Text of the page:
Glazing, studio process shot of ceramic outdoor sculpture - Surface Tension by Michelle Maher. This ceramic sculpture was inspired by the science of bubbles and was first exhibited at The National Botanic Gardens in Dublin, Sculpture in Context 2011. It was hand built with Sgraffito marks using a grogged crank clay body and high fired in an electric kiln to 1260°C (Cone 8). www.ceramicforms.

About the Artist

My ceramic sculptures are an exploration of colour and texture. I am passionate about micro-organisms and unusual botanical forms and I often design my sculptures for installation in water…

– Michelle Maher

About the Artist

I am an award-winning Ceramic Artist who lives and works in Castleknock, Dublin.

My journey in clay began over 20 years ago at a ceramic course – I was hooked!  Then in 2003, I made the decision to completely change career having worked as a Director for a multi-national retailer for a number of years.  Since 2003 – ceramics is my sole focus.

I have an M.A. from NUI Maynooth (1996).

I have been the recipient of the prestigious Sculpture in Context Award for a Work of Distinction on a number of occasions as well as Public Sculpture Awards at Blarney Castle and Brigit’s Garden.

I regularly exhibit my sculptures in gardens and public spaces all over Ireland including The National Botanic Gardens, Dublin Castle, Kilkenny Castle, the Phoenix Park, Farmleigh House, Blarney Castle, Carton House, Brigit’s Gardens, Rathfarnham Castle, Ardgillan Castle, Ballintubbert Garden & Airfield House.

My work is held in the collections of numerous public school buildings, as well as Beaumount Hospital and in private collections for clients like Barnardos and Blarney Castle.

A keen area of interest is ceramic education; the role of artist as both practitioner and educator is something I have a big passion for.  I run a programme of weekly and weekend adult ceramic courses from my Dublin studio.

Installation process. Ceramic outdoor sculpture - Fusion by Michelle Maher, exhibited at Sculpture in Context at the The National Botanic Gardens, Dublin. The piece is inspired by fungi and coral forms in nature and was sculpted in a crank stoneware clay body, fired to Cone 8 in an electric kiln.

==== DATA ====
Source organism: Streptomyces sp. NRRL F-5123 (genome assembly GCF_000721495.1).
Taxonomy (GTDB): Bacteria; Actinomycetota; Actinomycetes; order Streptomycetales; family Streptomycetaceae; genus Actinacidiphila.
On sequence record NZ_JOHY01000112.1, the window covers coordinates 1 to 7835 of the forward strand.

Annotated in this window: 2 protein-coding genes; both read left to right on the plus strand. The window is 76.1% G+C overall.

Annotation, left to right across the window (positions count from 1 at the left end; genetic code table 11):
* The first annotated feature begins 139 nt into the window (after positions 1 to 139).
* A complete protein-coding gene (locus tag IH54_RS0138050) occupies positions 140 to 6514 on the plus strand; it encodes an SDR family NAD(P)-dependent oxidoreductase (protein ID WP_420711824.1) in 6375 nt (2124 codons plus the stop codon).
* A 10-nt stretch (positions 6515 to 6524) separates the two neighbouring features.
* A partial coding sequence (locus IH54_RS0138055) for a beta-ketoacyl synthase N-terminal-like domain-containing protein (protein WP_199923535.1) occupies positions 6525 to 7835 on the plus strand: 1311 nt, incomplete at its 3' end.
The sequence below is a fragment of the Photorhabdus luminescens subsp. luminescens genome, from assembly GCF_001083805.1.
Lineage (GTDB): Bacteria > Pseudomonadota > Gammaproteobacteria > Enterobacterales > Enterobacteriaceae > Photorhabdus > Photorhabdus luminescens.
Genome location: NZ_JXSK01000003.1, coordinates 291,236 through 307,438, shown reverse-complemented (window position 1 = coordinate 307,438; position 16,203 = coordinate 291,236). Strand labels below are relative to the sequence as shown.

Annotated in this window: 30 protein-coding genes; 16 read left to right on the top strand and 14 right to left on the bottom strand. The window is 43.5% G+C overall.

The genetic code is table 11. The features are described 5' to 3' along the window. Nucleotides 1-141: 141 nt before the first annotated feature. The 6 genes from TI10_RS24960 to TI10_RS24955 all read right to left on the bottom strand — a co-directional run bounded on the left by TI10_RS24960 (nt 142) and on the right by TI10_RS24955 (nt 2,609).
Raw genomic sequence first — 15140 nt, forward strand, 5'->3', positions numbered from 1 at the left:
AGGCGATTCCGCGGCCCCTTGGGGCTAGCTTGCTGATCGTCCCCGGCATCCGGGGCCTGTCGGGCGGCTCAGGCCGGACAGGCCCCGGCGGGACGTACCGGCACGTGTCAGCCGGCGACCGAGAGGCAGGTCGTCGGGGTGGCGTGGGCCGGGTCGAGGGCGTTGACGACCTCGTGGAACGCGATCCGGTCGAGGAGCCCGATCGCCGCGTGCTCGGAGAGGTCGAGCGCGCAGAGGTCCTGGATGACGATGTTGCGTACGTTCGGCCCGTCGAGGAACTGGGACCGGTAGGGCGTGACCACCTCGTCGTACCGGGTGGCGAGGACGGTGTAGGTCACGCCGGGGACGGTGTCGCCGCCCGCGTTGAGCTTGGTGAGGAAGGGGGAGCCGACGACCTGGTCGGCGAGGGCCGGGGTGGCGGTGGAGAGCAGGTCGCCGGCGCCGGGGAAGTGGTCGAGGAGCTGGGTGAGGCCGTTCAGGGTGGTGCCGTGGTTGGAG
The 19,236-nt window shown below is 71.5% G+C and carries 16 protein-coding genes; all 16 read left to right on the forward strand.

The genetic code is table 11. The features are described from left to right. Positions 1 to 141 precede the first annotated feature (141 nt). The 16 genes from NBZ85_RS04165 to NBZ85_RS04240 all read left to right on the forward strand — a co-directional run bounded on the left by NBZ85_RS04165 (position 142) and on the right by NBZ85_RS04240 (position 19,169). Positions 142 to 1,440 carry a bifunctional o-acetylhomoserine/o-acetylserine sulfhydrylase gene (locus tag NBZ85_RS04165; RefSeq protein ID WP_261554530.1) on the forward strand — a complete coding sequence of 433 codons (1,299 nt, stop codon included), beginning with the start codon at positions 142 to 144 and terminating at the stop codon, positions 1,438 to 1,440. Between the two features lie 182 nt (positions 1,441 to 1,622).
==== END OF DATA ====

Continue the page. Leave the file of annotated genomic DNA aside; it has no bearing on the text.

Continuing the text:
Inspiration from bracket fungi, image by Derek Harper licenced under a Creative Commons licence [CC BY-SA 2.0] (, via Wikimedia Commons.

Inspiration from bracket fungi, image by Derek Harper licenced under a Creative Commons licence [CC BY-SA 2.0] (, via Wikimedia Commons.
Constructing one of the 'pollens' in my Dublin studio. Award winning ceramic outdoor water sculpture by Michelle Maher - Pollen Hotspot. The pollen were hand sculpted in my own grogged paper clay body and high fired in an electric kiln to 1260°C (Cone 8).The piece is inspired by microscopic pollen grains - measured in nanometers these tiny grains are perhaps natures greatest sculptures.

My ceramic sculptures are an exploration of colour and texture.  The idea of connection is central to my practice, both in terms of how my pieces connect to each other and how they connect to the space they exist in.

My work in clay is informed and inspired by plant and botanical forms; by coral and fungi; by marine fauna and of course by the microscopic.   In particular that part of our natural environment that is hidden from view or perhaps ignored is especially inspiring and continues to fascinate me.

All around us organisms are living, dying, reproducing and adapting at an incredible rate.  The science behind these everyday living things fascinates me and I seek to illuminate this world in my work and to take a snapshot in clay and make it accessible to all.